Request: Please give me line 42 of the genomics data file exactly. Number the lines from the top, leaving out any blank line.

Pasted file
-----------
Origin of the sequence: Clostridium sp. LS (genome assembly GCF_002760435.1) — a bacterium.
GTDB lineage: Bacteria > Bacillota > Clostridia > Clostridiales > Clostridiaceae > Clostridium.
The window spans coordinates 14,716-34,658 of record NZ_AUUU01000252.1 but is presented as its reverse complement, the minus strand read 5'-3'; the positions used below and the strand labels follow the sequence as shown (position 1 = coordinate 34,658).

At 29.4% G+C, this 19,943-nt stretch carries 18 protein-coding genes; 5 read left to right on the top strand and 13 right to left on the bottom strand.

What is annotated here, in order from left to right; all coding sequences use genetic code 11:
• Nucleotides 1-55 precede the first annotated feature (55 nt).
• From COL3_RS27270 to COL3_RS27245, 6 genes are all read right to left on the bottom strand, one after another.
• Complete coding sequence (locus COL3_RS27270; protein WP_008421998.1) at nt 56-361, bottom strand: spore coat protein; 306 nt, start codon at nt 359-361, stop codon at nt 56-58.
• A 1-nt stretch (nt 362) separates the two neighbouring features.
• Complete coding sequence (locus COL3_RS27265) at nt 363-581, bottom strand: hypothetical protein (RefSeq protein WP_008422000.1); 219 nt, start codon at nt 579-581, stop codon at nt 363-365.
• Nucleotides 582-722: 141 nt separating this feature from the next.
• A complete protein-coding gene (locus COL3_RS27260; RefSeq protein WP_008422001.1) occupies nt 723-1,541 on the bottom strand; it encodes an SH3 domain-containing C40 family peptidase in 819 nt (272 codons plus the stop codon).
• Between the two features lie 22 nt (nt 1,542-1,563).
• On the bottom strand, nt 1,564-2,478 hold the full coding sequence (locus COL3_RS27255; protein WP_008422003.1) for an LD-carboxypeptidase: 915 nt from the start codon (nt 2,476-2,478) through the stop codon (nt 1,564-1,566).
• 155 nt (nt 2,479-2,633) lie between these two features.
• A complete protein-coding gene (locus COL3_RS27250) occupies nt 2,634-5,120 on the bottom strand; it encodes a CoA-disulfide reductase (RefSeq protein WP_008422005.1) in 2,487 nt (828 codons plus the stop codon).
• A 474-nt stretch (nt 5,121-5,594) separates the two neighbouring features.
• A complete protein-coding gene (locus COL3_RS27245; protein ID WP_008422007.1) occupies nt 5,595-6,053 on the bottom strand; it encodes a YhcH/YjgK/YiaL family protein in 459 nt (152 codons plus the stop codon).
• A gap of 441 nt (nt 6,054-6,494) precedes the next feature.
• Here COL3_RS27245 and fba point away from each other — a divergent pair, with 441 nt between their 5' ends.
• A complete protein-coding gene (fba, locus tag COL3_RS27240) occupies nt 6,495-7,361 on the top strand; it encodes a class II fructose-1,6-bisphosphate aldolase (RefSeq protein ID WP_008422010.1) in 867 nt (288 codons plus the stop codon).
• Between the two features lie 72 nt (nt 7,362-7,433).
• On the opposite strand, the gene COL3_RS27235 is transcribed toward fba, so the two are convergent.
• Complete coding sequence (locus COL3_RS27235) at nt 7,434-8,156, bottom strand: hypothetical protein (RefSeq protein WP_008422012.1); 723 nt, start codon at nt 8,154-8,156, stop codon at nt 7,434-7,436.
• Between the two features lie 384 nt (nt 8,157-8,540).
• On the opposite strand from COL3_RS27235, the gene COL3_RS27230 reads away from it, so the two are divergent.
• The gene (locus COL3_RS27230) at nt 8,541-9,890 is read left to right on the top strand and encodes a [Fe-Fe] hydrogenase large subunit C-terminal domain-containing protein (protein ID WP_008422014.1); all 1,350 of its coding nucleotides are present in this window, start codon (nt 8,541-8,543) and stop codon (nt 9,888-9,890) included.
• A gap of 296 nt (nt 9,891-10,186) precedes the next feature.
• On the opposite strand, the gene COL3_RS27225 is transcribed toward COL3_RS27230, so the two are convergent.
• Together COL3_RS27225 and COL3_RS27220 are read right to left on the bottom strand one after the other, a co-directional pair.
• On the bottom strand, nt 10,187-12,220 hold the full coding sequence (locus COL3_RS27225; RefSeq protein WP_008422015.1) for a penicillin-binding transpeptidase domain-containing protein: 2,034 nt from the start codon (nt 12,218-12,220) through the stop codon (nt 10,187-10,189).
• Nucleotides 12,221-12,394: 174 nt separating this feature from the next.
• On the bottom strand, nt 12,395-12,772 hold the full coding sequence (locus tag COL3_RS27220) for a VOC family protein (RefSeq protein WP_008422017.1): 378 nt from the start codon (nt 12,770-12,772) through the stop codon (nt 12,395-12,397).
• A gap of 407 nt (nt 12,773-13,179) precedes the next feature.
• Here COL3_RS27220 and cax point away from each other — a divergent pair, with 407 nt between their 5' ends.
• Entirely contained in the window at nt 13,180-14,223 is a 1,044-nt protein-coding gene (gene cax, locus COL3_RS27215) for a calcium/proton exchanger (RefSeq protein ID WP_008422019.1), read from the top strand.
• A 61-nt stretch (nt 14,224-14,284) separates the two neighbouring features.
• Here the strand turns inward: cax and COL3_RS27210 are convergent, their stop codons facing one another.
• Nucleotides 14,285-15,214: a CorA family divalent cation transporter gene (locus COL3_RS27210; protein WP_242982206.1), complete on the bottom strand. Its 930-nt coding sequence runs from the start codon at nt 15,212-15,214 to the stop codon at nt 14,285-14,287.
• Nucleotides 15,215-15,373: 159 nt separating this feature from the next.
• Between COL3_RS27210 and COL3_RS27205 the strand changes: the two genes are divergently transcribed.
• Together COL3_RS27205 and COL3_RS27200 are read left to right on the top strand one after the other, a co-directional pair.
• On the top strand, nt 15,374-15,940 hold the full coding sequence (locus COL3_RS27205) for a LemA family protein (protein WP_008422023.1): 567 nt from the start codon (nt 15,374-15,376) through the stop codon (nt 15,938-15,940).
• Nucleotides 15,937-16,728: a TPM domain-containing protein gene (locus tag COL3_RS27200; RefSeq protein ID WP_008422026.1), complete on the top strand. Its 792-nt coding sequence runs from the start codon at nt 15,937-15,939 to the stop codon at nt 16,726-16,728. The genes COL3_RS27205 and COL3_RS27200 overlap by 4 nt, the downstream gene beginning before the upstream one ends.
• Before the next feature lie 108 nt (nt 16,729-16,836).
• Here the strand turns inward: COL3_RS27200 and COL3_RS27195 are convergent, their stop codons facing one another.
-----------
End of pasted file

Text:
• Together COL3_RS27205 and COL3_RS27200 are read left to right on the top strand one after the other, a co-directional pair.